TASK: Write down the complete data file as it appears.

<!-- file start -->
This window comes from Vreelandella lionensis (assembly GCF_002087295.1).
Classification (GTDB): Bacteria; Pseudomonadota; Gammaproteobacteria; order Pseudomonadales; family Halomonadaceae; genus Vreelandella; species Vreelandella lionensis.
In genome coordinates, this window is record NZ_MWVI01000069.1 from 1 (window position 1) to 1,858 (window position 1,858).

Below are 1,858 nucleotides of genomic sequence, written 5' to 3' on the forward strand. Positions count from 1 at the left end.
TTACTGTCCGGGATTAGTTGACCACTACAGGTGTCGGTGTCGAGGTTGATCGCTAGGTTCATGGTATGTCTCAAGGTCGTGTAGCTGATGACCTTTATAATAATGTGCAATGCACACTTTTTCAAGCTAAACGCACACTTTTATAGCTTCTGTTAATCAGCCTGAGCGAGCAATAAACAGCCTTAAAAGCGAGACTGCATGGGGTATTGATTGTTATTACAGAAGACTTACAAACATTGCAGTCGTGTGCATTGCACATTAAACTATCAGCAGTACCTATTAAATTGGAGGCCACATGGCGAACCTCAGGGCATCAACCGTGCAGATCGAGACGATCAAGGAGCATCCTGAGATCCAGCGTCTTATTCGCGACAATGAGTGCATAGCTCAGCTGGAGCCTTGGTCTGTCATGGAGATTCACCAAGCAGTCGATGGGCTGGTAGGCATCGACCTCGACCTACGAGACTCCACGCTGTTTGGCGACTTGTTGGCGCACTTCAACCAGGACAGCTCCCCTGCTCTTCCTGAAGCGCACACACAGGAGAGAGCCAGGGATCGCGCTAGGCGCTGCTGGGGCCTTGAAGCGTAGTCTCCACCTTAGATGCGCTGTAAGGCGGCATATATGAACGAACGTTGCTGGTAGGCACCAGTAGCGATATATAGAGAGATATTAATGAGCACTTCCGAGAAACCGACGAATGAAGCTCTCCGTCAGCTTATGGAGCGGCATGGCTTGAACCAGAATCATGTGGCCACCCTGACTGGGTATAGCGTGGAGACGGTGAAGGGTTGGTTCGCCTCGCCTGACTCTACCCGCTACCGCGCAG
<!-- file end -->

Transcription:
This window comes from Vreelandella lionensis (assembly GCF_002087295.1).
Classification (GTDB): Bacteria; Pseudomonadota; Gammaproteobacteria; order Pseudomonadales; family Halomonadaceae; genus Vreelandella; species Vreelandella lionensis.
In genome coordinates, this window is record NZ_MWVI01000069.1 from 1 (window position 1) to 1,858 (window position 1,858).

Below are 1,858 nucleotides of genomic sequence, written 5' to 3' on the forward strand. Positions count from 1 at the left end.
TTACTGTCCGGGATTAGTTGACCACTACAGGTGTCGGTGTCGAGGTTGATCGCTAGGTTCATGGTATGTCTCAAGGTCGTGTAGCTGATGACCTTTATAATAATGTGCAATGCACACTTTTTCAAGCTAAACGCACACTTTTATAGCTTCTGTTAATCAGCCTGAGCGAGCAATAAACAGCCTTAAAAGCGAGACTGCATGGGGTATTGATTGTTATTACAGAAGACTTACAAACATTGCAGTCGTGTGCATTGCACATTAAACTATCAGCAGTACCTATTAAATTGGAGGCCACATGGCGAACCTCAGGGCATCAACCGTGCAGATCGAGACGATCAAGGAGCATCCTGAGATCCAGCGTCTTATTCGCGACAATGAGTGCATAGCTCAGCTGGAGCCTTGGTCTGTCATGGAGATTCACCAAGCAGTCGATGGGCTGGTAGGCATCGACCTCGACCTACGAGACTCCACGCTGTTTGGCGACTTGTTGGCGCACTTCAACCAGGACAGCTCCCCTGCTCTTCCTGAAGCGCACACACAGGAGAGAGCCAGGGATCGCGCTAGGCGCTGCTGGGGCCTTGAAGCGTAGTCTCCACCTTAGATGCGCTGTAAGGCGGCATATATGAACGAACGTTGCTGGTAGGCACCAGTAGCGATATATAGAGAGATATTAATGAGCACTTCCGAGAAACCGACGAATGAAGCTCTCCGTCAGCTTATGGAGCGGCATGGCTTGAACCAGAATCATGTGGCCACCCTGACTGGGTATAGCGTGGAGACGGTGAAGGGTTGGTTCGCCTCGCCTGACTCTACCCGCTACCGCGCAG